Approximately ten years ago, the truth emerged about Enron, that once snappy company with a different business model. As the world learned, we should have focused on the ethics, culture, strategy, and business model of the firm, which unfortunately is a very old story.
This is the first in a series of essays to commemorate the ten year anniversary of Enron. It is important to remember the catastrophe of Enron’s financial reporting, lest we forget and suffer the consequences again and again.
What happened at Enron occurred primarily because of the business climate. It was a time of crime without punishment. The decade of the 1990s is replete with stories about accounting miscues for which the SEC and the Department of Justice did little or nothing. Why our protective institutions did so little is another study, though the hypothesis of a nexus between Washington politicians and business people is a simple yet powerful explanation.
Accounting frauds are nothing new. Abraham Briloff described untoward actions by managers and auditors in Unaccountable Accounting, More Debits Than Credits, and The Truth About Corporate Accounting. He documented many accounting distortions, improprieties, and frauds that took place during the 1960s and 1970s; in fact, he named so many examples that one might conclude that accounting fraud flourished during this era.
Unfortunately, despite numerous commissions and inquiries, the ethics of business managers during the 1990s differed little from those days. Improper accounting still occurred, and audit firms either could not or did not stop them or even report them once discovered. We review five such examples (Boston Chicken; Waste Management; Sunbeam; Cendant; and Sensormatic Electronics) which prove that Enron was not an aberration. Enron was merely playing the game as so many had done before.
In 1993 Boston Chicken’s IPO was very warmly received by Wall Street, as were millions of dollars of the Company’s debt in the bond market. Earnings reports fueled investor expectations, while Company subsidiaries’ losses bypassed the parent’s income statement.
How was this accomplished? Managers played a game called finance area developers (FADs). Boston Chicken created franchisees called FADs to which it loaned money, often up to 75% of the necessary capital, and it had a right to convert the debt into an equity interest. During the start-up phase, the FAD typically lost money. Boston Chicken reported its franchise fees and interest revenue from the FADs, but reported no losses. If and when the FAD started to generate profits, Boston Chicken would exercise its right to enjoy an equity interest in the FAD, and begin reporting the franchisee’s profits into its income statement via the equity method of accounting.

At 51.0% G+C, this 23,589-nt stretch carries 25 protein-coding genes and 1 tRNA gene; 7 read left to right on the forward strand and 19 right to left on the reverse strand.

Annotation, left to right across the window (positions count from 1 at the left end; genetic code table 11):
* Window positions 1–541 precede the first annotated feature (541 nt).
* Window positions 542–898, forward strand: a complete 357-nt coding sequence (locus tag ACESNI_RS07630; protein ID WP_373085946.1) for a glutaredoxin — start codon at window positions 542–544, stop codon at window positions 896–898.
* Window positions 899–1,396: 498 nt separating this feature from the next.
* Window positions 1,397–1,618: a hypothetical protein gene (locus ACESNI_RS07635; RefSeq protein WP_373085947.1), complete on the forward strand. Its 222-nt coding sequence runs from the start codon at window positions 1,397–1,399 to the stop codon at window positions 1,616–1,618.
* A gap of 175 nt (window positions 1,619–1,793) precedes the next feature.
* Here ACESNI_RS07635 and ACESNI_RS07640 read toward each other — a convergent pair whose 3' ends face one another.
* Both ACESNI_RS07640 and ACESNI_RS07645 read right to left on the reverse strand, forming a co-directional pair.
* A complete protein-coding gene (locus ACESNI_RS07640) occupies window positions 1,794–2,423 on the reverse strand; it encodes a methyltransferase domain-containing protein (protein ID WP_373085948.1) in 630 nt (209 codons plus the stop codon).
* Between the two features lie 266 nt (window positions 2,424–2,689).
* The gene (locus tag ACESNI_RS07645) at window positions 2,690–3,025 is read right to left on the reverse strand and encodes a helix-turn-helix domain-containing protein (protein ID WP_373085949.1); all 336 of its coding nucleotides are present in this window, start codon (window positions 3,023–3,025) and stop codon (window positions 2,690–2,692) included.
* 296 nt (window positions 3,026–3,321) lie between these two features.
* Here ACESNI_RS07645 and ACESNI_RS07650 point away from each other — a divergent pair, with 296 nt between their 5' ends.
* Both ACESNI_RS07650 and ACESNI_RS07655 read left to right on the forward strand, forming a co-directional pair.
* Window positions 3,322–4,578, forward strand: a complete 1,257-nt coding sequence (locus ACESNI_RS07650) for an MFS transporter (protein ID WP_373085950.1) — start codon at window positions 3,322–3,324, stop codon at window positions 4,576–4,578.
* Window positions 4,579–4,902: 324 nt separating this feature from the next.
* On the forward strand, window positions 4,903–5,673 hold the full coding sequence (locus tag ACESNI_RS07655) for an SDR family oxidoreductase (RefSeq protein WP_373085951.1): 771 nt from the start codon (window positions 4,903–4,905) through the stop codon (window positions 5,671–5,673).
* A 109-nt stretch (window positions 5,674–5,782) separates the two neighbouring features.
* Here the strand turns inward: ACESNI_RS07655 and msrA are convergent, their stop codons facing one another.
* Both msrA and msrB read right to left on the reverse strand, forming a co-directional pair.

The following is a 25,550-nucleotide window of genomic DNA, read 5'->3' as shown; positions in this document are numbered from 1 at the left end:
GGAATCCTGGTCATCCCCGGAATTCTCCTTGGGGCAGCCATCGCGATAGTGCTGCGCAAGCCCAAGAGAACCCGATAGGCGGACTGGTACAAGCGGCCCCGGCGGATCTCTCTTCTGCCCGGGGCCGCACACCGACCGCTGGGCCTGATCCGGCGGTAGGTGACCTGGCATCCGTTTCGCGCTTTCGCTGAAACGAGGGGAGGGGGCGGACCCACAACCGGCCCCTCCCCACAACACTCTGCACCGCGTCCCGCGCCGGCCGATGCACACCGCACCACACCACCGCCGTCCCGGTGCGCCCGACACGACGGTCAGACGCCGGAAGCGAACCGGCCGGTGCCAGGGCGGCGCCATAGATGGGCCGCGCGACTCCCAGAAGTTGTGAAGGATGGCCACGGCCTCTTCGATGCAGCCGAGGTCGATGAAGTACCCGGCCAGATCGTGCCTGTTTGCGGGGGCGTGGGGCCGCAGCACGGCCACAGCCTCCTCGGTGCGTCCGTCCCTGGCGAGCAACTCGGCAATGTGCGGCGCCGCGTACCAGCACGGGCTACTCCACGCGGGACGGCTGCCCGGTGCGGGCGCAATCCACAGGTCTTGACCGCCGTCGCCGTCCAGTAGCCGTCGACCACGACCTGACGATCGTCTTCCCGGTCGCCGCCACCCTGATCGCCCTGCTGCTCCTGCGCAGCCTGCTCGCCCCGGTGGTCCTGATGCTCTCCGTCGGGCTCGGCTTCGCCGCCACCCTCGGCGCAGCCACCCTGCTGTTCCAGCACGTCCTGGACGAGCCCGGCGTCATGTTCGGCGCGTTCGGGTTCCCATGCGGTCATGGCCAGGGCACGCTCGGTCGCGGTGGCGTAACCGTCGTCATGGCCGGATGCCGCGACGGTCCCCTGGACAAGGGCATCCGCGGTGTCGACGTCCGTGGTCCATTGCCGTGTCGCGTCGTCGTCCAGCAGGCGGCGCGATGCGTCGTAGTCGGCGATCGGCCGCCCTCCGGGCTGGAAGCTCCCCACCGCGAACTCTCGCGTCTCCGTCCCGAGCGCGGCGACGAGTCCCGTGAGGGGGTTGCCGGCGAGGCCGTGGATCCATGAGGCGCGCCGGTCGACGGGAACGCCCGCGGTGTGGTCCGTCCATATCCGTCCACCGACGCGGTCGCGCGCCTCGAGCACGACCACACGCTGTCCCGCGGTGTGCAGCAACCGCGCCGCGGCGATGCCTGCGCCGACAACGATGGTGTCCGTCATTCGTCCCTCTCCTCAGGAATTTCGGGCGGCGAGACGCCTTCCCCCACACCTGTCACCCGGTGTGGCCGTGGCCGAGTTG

The problem with this arrangement was that the accounting used did not reflect the economic substance of the FAD transaction. Clearly, the FADs were “subsidiaries” from inception given their operating, financing, and investing decisions. Boston Chicken controlled these FADs, so they were not really independent entities. The economic truth was that Boston Chicken was the parent company and the FADs were its subsidiaries, regardless of the legal form under which the FADs were constructed. Boston Chicken ought to have employed the equity method throughout, not just when the debt was converted into equity.
Reality ultimately dawned on market participants in 1997. In just a few months, the Company’s stock lost over half its value, just desserts for giving the market financial indigestion. While Boston Chicken disclosed these facts deep in the bowels of its financial statement footnotes, this fact does not exonerate the Company’s management and auditors, as disclosure does not redeem bad accounting.
Founded by Wayne Huizenga and Dean Buntrock, Waste Management hauls trash in the US. Ironically, its financial statements in the 1990s were also garbage.
The creative accounting employed by Waste Management was quite simple, for much of it dealt with depreciation and amortization charges. The Company minimized depreciation charges by increasing salvage value estimates, as well as asset life assumptions. It also lied about the useful lives of landfills and refused to write down the value of landfills to their fair values. This very simple fraud pumped up profits by $2.9 billion after taxes.
Sunbeam CEO “Chainsaw” Al Dunlop resurrected an old chestnut of accounting gimmickry: recognize revenues whether or not a firm does anything to earn them. Specifically, Sunbeam designed a new policy called a “bill and hold” program in which the Company’s customers (i.e., retailers) would supposedly “buy” goods, but postpone shipment until a later more desirable date. The problem was that customers didn’t pay cash, and they had a right of cancellation. Under these circumstances, such sales transactions exist only in the mind of Sunbeam’s managers.